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HomeNL-2018-06 Champion Lake 2

Champion Lake
April 29, 2018
by Tom Douglas

It was a fine Sunday for an outing, with clear skies, moderate temperatures, and little wind. The site was Champion Lake, which is part of the Trinity River National Wildlife Refuge. Starting out from the boat ramp, we headed southwest along the rim of the lake until we reached a marked trail leading back to several of the forest clearings that are numbered for use by hunters during duck season. Before entering the forest, we made sure that everyone had a compass and instructions about what to do in case they should become separated from the group. Fortunately, that didn’t happen.

Boat Ramp,
by Richard Cunningham
     Into the Forest,
by Richard Cunningham
     Trail to Clearing 13,
by Malcolm Le Fevre

After visiting two of the clearings, we left the trail and took a shortcut through the forest to yet another one. We knew about this route, thanks to our scouting crew, who had discovered two days earlier that this would allow us to avoid a large alligator that was being very protective of his territory. (You can read more about their adventure here: "Champion Lake Scout".) We followed a trail past two other clearings, and continued west until we spied a bird rookery in the distance. By cutting to the south, we were able to give the birds, which were mostly white ibises, plenty of room. Heading farther along the rim of the lake, we could see that the huge nesting colony went on for around a half-mile, and extended quite a ways back into the forest.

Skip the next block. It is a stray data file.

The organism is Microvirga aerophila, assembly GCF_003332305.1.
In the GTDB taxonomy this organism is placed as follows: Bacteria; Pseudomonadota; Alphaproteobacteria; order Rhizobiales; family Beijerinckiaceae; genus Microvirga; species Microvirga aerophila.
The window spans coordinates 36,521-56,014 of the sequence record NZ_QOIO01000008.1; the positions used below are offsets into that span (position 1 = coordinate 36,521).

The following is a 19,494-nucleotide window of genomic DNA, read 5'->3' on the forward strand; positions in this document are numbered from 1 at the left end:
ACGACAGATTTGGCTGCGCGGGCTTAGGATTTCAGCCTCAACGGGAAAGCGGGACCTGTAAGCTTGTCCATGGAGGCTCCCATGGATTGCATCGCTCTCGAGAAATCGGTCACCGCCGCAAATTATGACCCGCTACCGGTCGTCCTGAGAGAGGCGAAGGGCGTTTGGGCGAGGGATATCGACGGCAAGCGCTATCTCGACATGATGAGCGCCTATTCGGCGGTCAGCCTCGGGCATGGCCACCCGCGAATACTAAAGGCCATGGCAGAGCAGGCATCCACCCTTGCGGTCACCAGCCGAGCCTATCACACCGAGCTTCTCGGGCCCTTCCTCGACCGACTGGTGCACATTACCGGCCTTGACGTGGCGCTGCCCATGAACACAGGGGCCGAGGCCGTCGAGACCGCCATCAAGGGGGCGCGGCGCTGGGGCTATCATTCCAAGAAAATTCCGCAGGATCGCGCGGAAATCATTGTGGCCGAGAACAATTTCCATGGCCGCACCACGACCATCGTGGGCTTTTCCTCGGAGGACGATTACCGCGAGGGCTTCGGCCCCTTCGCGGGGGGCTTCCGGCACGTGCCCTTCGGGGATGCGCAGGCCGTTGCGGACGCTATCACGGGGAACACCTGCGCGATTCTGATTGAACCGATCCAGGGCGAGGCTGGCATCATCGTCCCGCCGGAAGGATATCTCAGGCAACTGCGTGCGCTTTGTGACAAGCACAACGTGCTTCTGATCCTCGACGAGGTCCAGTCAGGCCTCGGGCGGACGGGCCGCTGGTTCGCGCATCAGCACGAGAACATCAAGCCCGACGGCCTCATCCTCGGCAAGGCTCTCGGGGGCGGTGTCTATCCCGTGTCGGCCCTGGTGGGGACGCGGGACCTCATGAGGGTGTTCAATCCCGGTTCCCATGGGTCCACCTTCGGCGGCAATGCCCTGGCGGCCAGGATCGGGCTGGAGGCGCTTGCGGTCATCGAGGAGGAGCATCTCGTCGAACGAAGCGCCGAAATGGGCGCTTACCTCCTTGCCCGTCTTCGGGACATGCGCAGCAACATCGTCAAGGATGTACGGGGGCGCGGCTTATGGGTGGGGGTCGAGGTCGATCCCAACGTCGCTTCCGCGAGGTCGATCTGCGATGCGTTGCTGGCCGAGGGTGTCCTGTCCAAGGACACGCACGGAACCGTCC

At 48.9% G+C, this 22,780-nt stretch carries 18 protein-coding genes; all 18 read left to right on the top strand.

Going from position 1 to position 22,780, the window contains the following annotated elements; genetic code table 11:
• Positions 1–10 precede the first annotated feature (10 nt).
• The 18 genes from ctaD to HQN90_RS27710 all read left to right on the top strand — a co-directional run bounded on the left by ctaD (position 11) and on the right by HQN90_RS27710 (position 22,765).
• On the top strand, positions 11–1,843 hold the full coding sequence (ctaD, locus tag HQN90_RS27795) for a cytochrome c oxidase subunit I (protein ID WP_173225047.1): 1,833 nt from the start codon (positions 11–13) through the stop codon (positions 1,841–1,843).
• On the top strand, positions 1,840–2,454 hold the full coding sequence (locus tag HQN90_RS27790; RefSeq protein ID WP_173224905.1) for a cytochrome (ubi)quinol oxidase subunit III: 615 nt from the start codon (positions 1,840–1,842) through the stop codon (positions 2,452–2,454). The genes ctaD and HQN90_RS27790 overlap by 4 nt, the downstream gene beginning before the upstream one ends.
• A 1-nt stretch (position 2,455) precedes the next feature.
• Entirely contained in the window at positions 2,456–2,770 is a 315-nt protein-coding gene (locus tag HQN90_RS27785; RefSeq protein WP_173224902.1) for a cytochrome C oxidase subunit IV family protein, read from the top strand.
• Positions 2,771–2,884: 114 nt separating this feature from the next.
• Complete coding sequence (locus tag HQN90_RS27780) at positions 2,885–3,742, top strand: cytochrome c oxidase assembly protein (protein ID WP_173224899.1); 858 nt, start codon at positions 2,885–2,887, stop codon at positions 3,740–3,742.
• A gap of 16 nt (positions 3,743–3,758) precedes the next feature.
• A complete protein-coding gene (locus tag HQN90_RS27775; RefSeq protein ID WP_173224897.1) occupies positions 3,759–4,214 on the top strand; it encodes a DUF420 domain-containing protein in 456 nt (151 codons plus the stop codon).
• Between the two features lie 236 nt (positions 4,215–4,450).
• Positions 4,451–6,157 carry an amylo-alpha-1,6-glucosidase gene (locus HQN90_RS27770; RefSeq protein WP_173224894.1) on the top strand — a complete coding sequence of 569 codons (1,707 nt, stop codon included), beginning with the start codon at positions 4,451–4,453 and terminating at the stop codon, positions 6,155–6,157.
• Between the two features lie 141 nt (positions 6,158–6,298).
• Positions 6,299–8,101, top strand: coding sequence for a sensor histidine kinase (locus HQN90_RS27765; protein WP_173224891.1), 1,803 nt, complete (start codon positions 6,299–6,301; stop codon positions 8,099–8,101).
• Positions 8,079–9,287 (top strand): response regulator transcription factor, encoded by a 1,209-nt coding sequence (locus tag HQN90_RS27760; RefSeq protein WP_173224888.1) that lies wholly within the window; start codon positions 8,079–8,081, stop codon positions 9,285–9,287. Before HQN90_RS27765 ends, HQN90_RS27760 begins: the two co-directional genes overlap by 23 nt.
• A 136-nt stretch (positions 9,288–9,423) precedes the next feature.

In Clearing 14,
by Crystal Aguayo
by David Portz
    Rookery Ahead,
by Linda Shead

Then, it was time to wind up our three-hour morning paddle by returning to the boat ramp. Although it wasn’t the most wilderness-like of settings, the ramp did allow us easy access to our vehicles and to a portable toilet.

Following a leisurely lunch, we paddled to the north and east, along the levee that holds water back into this part of the Trinity River’s floodplain, thus forming Champion Lake. Passing by the lake level control structure, we reached the spillway. There, we could see across into Pickett’s Bayou, which makes a turn to the south at that point. Soon, we were back at the boat ramp, where our outing ended. All told, we had paddled about 6.9 miles.

Lunch Break,
by Crystal Aguayo

Several features of our path are shown on the map marked “Where We Went” - numbers for the designated forest clearings, animal silhouettes for the bird rookery and alligator territory, C for the control structure, and S for the spillway. The second map shows a lot of places where we didn’t go, thanks to the knowledge gained by our advance scouts.

Where We Went,
by Tom Douglas
      Where the Scouts Had Gone,
by Tom Douglas

To see more photos of our visit to Champion Lake, you might want to view the photo album that was posted by Kent Walters, here

The author, Tom Douglas